Gutter poetry, wild swings from shonky and jarring to smooth country twangs, piles of Bowie-like reverb on the vocals and a pleasing sense of fun. If that’s what you’re looking for, you’ve found it in this debut effort by Scott Lavene.
A strange word to use fun about a record that isn’t by Russ Abbott and his atmospheric crew, but Broke really is that. It is highly accomplished and, at times, complex, but it’s also rather gauchely joyous. Down at heel musings on the life mundane delivered in a reliably quirky fashion. Sure, it can grate initially – it is very affected, almost touching on Phil Daniels / Blur geezerness – but if you can get over that, it delivers a lot of smiles. Not everything has to be Leonard Cohen after all.
It shouldn’t be thought that Broke is a throwaway affair, however. Flotsam it ain’t. A fair chunk may be easily imaginable as the inspiring outro movie for a grimy but ultimately uplifting Britsh movie, but, there is a grit and emotion that gives it weight. It’s ramshackle but there is depth. Took a couple of listens to get to that heft, but it’s there. A sincerity and honesty in the raw lyrics. Not being someone who obsesses over lyrics, it takes a lot to prick up my ears. Here you get the full range from urban meanders about gentrification and getting loaded to the plaintive, “dancing on two left feet, straight into the arms of some place new“. As a description of the human condition, that rather nails things.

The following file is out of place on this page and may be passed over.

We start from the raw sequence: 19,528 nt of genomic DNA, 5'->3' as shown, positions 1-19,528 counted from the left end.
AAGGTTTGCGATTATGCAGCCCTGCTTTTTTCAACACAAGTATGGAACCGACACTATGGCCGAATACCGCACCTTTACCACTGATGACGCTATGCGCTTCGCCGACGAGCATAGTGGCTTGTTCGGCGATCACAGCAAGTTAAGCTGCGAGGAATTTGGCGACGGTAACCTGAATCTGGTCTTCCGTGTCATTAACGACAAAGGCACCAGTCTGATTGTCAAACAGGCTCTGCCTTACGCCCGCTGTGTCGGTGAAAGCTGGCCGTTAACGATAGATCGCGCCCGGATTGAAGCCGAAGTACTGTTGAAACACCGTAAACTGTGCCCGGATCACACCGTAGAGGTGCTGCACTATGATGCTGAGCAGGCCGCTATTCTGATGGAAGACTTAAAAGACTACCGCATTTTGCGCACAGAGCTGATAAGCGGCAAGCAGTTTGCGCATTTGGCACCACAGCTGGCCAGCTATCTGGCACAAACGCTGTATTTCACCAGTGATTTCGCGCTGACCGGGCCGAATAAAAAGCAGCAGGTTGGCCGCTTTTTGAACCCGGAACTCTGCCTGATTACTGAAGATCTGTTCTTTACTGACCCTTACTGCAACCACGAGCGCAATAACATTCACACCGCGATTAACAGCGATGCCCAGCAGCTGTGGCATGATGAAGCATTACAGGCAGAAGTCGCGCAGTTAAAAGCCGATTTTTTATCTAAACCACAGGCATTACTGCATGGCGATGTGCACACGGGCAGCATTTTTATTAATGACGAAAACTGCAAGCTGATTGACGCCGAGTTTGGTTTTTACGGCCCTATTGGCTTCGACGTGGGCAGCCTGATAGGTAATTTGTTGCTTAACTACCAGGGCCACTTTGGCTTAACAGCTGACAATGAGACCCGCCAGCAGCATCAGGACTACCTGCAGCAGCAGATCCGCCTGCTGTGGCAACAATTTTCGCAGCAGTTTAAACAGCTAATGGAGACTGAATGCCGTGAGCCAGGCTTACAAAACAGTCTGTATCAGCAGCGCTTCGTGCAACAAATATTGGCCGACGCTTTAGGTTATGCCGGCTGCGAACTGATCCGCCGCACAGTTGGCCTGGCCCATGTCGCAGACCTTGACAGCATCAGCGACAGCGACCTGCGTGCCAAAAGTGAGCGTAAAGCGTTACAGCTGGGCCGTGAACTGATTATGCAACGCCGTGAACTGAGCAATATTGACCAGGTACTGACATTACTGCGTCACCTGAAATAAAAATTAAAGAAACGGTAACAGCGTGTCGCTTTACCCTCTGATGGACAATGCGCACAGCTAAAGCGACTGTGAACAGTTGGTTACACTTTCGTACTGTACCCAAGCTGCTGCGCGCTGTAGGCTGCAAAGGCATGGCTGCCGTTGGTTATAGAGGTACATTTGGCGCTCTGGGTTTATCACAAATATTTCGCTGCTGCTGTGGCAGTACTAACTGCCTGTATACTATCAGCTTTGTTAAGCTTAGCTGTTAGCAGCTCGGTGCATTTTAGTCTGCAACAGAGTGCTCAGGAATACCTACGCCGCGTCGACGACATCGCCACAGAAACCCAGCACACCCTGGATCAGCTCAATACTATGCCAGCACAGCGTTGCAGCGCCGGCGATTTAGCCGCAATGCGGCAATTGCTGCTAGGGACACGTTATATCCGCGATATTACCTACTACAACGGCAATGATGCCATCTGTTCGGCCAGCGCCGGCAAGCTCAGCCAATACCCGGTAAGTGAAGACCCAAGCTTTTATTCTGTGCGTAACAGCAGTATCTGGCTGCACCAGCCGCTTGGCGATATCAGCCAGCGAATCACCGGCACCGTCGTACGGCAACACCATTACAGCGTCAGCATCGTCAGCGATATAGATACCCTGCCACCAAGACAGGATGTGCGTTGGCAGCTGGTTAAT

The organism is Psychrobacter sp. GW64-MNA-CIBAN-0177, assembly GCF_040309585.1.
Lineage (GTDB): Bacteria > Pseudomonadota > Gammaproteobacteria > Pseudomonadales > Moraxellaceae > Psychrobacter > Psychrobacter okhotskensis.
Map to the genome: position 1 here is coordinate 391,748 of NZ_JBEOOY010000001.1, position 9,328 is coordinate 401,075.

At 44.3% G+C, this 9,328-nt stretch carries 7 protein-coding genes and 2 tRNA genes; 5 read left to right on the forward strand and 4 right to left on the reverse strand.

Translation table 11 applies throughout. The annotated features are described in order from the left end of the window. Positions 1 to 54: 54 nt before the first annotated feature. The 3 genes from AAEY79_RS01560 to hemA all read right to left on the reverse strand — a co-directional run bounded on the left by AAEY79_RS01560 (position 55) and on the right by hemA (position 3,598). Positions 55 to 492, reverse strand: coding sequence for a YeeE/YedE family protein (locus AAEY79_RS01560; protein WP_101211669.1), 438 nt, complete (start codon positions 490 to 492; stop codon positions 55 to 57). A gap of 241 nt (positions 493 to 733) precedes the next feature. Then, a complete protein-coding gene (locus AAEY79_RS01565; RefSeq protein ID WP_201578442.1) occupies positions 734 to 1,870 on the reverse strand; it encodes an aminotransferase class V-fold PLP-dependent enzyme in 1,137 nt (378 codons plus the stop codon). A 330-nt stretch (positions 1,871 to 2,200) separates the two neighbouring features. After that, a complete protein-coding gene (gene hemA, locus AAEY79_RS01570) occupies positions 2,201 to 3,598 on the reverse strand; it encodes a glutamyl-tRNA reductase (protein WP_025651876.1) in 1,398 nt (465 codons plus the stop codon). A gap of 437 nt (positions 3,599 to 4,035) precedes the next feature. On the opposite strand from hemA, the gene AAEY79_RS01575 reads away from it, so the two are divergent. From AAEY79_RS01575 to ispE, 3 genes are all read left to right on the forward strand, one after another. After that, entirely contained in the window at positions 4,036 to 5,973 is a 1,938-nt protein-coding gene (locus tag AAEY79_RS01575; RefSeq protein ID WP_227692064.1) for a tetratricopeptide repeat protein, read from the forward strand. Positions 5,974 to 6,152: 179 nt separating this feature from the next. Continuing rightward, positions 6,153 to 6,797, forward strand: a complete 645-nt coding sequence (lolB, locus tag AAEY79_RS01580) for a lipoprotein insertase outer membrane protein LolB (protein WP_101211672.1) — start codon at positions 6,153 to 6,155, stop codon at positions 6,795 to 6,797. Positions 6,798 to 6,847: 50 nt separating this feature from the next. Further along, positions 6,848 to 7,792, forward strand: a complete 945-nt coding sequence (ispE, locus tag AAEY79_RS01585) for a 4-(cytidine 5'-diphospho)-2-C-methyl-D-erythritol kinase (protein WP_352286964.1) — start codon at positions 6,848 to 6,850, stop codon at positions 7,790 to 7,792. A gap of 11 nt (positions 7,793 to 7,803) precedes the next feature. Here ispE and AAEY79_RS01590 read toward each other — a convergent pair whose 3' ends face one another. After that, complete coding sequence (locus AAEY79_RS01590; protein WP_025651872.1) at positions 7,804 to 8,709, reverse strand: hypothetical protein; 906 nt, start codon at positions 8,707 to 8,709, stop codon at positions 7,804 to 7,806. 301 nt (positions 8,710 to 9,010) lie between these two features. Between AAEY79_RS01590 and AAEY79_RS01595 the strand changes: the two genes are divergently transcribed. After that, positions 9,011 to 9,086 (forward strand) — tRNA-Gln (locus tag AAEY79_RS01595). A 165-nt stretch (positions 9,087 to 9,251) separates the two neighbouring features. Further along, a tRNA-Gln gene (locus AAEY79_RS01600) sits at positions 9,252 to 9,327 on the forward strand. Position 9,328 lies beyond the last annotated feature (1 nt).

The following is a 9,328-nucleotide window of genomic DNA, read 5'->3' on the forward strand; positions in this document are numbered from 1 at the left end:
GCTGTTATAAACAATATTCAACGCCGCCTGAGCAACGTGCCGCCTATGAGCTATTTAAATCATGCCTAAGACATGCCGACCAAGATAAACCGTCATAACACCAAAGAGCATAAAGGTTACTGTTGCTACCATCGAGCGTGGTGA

Broken is a totally British record. There are sparkles and glitter over the possible highlight, ‘Methylated Blue’, but even those lyrics about stars in the sky seem anchored by the half-arsed ordinariness of suburbia. Suburban country blues with half-spoken, half-sung musings; that about sums up this effort. That may not sound immediately inspiring, depending upon your tastes, but it certainly grew on me. Putting on weight and gaining two extra points by the third listen.
An intriguing success after a slightly unpromising start. Scott Lavene is, to use the dreaded phrase, one to watch. An honest voice ready to take the next, more artful step.
God is in the TV is an online music and culture fanzine founded in Cardiff by the editor Bill Cummings in 2003. GIITTV Bill has developed the site with the aid of a team of sub-editors and writers from across Britain, covering a wide range of music from unsigned and independent artists to major releases.